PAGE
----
Lynch pointed out the fact that dollar-cost averaging once a year in January from 1975 to 2000 gave an annual return of 11%. If you invested at the highest price per year, the returns only fell to 10.6%. If you invested on the bottom every year, the returns increased slightly to 11.7%.
Dollar-cost averaging removes a lot of fear from your decisions. Precisely because of this many should do it like this instead of trying to time the market.
Investing and alternative histories
In Fooled By Randomness Nassim Nicholas Taleb wrote about alternative histories. These are the paths or ways that didn’t take place, but it could equally well have happened due to chance, luck, and randomness. The famous “disciple” of Taleb, Mark Spitznagel, has also explained alternative histories weel in his book called Safe Haven Investing.
This article simulates DCA by switching the order of S&P 500’s return from 2000 until 2020.
This could also be called sequence risk:
Dollar-cost averaging vs lump sum investing: sequence of returns risk
We have in numerous articles recently explained what this is. Let’s give you one example: assume you started dollar-cost averaging in January 2000 until 2020. The first ten years were sideways, but the last ten years were mostly a steady drift up. What would have happened if it was the opposite, ie, the first ten years were bullish and the last ten years were sideways with a lot of choppy markets?
This is what you’ll find out today in the backtests below:
A backtest of dollar-cost averaging
This section is threefold:
- We show the performance of a lump-sum investment, and
- We show how dollar-cost averaging perform compared to a lump-sum investment, and
- How the sequence of return risk might influence your end result if you dollar-cost average.
In all the examples, we start with 60 000 in January 2000 and we end in December 2019. The index is the S&P 500.
Example one: a lump sum investment
We invest 60 000 on the first day of January in 2000. By 31st of December 2019, the equity has grown to 193 157 USD:
It was a bumpy ride and the worst drawdown in 2008 was a gut-wrenching 55%. The CAGR is the same as buy and hold, obviously: 6.02%.
What if we instead invest those 60 000 by dollar-cost averaging?
Example two: dollar-cost averaging from 2000 until 2019
We invest 250 USD on the first day of a new month and continue all the way up until December 2019. This equals 60 000 invested in both good and bad times, but we would have idle cash at the start that only gradually were invested.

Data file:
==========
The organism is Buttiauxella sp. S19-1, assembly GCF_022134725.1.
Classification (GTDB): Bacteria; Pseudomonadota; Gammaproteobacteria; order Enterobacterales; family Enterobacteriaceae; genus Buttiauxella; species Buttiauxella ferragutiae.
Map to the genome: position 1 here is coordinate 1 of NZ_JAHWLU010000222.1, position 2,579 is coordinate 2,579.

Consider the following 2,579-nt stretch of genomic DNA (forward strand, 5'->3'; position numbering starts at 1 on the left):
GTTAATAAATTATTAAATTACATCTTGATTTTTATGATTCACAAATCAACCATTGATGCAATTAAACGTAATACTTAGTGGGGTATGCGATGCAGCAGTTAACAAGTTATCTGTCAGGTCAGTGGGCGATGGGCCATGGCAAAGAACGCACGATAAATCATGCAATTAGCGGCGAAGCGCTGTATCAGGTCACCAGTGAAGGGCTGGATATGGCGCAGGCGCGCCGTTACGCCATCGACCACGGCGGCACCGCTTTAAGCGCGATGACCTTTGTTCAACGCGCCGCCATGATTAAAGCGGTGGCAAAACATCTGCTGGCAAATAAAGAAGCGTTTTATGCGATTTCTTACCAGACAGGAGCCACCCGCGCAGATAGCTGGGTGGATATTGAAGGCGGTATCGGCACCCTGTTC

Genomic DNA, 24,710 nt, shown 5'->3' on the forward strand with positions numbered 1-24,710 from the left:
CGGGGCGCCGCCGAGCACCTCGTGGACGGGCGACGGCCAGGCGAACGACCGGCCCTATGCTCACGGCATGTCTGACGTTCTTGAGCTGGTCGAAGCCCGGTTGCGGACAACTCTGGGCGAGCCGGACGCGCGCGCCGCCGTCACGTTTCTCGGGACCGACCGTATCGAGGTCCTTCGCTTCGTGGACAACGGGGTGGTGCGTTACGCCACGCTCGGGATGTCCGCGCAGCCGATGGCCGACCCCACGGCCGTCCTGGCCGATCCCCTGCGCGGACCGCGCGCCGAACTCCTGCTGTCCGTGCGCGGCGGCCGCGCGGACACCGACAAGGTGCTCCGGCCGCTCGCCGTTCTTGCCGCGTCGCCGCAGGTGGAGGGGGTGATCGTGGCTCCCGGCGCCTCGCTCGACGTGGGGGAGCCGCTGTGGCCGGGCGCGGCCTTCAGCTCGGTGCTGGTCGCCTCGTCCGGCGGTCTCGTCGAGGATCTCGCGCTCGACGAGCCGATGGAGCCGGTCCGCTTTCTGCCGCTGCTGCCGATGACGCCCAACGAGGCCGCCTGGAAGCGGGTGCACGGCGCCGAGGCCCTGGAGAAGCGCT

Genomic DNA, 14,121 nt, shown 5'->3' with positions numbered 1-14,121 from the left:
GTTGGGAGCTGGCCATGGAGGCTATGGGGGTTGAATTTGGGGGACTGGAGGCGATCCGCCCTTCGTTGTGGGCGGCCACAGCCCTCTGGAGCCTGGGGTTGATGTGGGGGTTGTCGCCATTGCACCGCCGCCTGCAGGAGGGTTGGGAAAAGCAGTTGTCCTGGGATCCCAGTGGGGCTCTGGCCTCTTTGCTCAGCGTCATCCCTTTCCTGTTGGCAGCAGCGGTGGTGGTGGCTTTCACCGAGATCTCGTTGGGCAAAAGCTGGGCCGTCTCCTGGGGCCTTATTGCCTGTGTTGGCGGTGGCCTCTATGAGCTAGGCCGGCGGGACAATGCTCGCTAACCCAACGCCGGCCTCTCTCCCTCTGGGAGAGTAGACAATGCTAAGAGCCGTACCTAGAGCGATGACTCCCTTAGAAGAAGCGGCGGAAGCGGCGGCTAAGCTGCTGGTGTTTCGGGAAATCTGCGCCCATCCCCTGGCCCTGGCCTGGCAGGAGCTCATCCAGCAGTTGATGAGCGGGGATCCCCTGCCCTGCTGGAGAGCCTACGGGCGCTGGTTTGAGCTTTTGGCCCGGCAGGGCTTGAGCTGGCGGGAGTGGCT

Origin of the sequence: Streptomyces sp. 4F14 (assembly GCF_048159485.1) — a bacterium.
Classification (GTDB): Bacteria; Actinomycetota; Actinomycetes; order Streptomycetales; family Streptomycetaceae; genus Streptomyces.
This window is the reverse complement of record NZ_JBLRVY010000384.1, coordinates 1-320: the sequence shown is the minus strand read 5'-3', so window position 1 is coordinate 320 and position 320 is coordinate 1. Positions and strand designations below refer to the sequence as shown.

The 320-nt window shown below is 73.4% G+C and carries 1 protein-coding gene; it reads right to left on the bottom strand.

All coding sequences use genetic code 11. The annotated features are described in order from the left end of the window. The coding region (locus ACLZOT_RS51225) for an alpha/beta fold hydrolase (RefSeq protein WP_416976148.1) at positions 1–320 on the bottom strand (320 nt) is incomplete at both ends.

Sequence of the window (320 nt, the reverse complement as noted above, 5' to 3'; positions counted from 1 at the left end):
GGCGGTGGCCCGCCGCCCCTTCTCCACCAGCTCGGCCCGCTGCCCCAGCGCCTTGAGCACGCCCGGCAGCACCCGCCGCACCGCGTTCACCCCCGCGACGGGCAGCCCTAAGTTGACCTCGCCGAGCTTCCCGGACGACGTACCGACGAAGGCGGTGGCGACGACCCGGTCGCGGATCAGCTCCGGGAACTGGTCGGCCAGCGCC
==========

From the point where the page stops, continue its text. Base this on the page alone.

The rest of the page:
The equity chart looks like this:
Despite having a decreasing cash position all the time until 2019 the CAGR is only slightly lower than the lump-sum/buy and hold: 5.5% (buy and hold is 6.02%). The reason is that we kept on investing through the bad times in 2001-2003 and during the financial crisis in 2008/09.
As we all know, the stock market moved nowhere from 2000 until 2010 for so to take off and rise spectacularly. What if it was the other way around?
We make a third example:
Example three: we reshuffle the sequence of returns
We simply take the performance from 2010 until 2019 and place those returns before the performance of 2000 – 2010. The sequence is hence changed.
How does this influence the results? Pretty much.
The lump-sum investment would look like this (this is the buy and hold):
The CAGR drops from 6.02 down to 5.93%. The end result is more or less the same.
What happens to dollar-cost averaging?
The dollar-cost averaging has the following equity curve after the reshuffle:
The change in the sequence of returns has a devastating effect on the end result: it falls from 173 949 down to only 87 396. CAGR drops from 5.5% to 1.9%! That would be devastating if you were about to retire.
The reason for the poor performance is, of course, because the market rose in the first half (while you had much cash) and went nowhere in the second half when you had more invested.
Amibroker code for dollar-cost averaging backtesting
If you’d like to have the code in Amibroker for dollar-cost averaging, you can buy it on the link below. Additionally, you get the code and logic behind all our free trading strategies (we are continually updating Tradestation and Easy Language code as well).
Amibroker is a very powerful tool despite its cheap price. It works both for backtesting and live trading, especially with Interactive Brokers. How you can learn to code, do backtests, and live trading is described in our Amibroker course.
Dollar-cost averaging vs lump sum investing – conclusion
Our dive into dollar-cost averaging vs lump sum investing indicates that lump-sum investing is the best option. We believe that randomness is more likely to influence the result of your dollar-cost averaging than you think. The sequence of returns matters. We tend to be influenced by recency bias and we forget that the market changes all the time. It doesn’t go up all the time. If you invest for the long term, invest when you have spare capital.